Although the Confederacy renamed the ship, she is still frequently referred to by her Union name. When she was first commissioned into the United States Navy in 1856, her name was Merrimack, with the K; the name was derived from the Merrimack River near where she was built. She was the second ship of the U. S. Navy to be named for the Merrimack River, which is formed by the confluence of the Pemigewasset and Winnipesaukee rivers at Franklin, New Hampshire. The Merrimack flows south across New Hampshire, then eastward across northeastern Massachusetts before finally emptying in the Atlantic at Newburyport, Massachusetts.
After raising, restoration, and outfitting as an ironclad warship, the Confederacy bestowed on her the name Virginia. Nonetheless, the Union continued to refer to the Confederate ironclad by either its original name, Merrimack, or by the nickname "The Rebel Monster". In the aftermath of the Battle of Hampton Roads, the names Virginia and Merrimack were used interchangeably by both sides, as attested to by various newspapers and correspondence of the day. Navy reports and pre-1900 historians frequently misspelled the name as "Merrimac", which was actually an unrelated ship, hence "the Battle of the Monitor and the Merrimac". Both spellings are still in use in the Hampton Roads area.
- A large exhibit at the Jamestown Exposition held in 1907 at Sewell's Point was the "Battle of the Merrimac and Monitor," a large diorama that was housed in a special building.
- A small community in Montgomery County, Virginia, near where the coal burned by the Confederate ironclad was mined, is now known as Merrimac.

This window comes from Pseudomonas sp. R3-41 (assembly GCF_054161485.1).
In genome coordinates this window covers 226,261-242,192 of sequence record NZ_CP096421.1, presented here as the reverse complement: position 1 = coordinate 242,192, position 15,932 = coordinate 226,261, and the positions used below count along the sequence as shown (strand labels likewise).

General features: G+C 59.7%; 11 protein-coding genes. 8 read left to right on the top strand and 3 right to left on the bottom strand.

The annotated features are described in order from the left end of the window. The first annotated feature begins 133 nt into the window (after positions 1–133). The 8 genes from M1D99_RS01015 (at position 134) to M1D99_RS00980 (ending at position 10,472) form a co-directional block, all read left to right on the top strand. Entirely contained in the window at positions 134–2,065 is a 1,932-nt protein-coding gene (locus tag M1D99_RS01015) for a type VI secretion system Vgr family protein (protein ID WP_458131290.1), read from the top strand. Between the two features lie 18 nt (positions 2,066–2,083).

- The October 8, 1867, issue of the Norfolk Virginian newspaper carried a prominent classified advertisement in the paper's "Private Sales" section for the salvaged iron ram of CSS Virginia. The ad states:
A RELIC OF WAR FOR SALE: The undersigned has had several offers for the IRON PROW! of the first iron-clad ever built, the celebrated Ram and Iron Clad Virginia, formerly the Merrimac. This immense RELIC WEIGHS 1,340 POUNDS, wrought iron, and as a sovereign of the war, and an object of interest as a revolution in naval warefare, would suit a Museum, State Institute, or some great public resort. Those desiring to purchase will please address D. A. UNDERDOWN, Wrecker, care of Virginian Office, Norfolk, Va.
- It is unclear from the above whether this was the first iron ram that broke off and lodged in the starboard bow of the sinking USS Cumberland, during the first day of the Battle of Hampton Roads, or was the second iron ram affixed to Virginia's bow at the time she was run aground and destroyed to avoid capture by Union forces; no further mention has been found concerning the final disposition of this historic artifact.
- Other pieces of Virginia did survive and are on display at the Mariners' Museum in Newport News and the American Civil War Museum in Richmond, where one of her anchors resides on its front lawn.